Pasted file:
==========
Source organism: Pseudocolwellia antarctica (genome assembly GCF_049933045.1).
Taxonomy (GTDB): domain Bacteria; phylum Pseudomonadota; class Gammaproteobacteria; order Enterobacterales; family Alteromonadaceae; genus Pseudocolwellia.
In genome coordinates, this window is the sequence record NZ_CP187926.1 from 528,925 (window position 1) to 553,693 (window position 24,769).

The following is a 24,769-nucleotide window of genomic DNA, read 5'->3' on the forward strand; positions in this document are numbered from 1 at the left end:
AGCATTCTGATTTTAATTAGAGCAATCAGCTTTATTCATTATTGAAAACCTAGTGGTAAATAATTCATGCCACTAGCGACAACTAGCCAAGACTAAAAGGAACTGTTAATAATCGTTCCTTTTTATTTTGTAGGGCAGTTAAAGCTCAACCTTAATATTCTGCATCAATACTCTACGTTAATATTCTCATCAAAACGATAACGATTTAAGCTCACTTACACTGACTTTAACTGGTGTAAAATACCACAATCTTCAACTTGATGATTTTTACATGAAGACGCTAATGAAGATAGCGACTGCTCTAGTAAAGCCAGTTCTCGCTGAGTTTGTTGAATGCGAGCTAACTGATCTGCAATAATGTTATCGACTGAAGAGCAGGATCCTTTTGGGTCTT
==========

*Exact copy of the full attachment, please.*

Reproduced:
Source organism: Pseudocolwellia antarctica (genome assembly GCF_049933045.1).
Taxonomy (GTDB): domain Bacteria; phylum Pseudomonadota; class Gammaproteobacteria; order Enterobacterales; family Alteromonadaceae; genus Pseudocolwellia.
In genome coordinates, this window is the sequence record NZ_CP187926.1 from 528,925 (window position 1) to 553,693 (window position 24,769).

The following is a 24,769-nucleotide window of genomic DNA, read 5'->3' on the forward strand; positions in this document are numbered from 1 at the left end:
AGCATTCTGATTTTAATTAGAGCAATCAGCTTTATTCATTATTGAAAACCTAGTGGTAAATAATTCATGCCACTAGCGACAACTAGCCAAGACTAAAAGGAACTGTTAATAATCGTTCCTTTTTATTTTGTAGGGCAGTTAAAGCTCAACCTTAATATTCTGCATCAATACTCTACGTTAATATTCTCATCAAAACGATAACGATTTAAGCTCACTTACACTGACTTTAACTGGTGTAAAATACCACAATCTTCAACTTGATGATTTTTACATGAAGACGCTAATGAAGATAGCGACTGCTCTAGTAAAGCCAGTTCTCGCTGAGTTTGTTGAATGCGAGCTAACTGATCTGCAATAATGTTATCGACTGAAGAGCAGGATCCTTTTGGGTCTT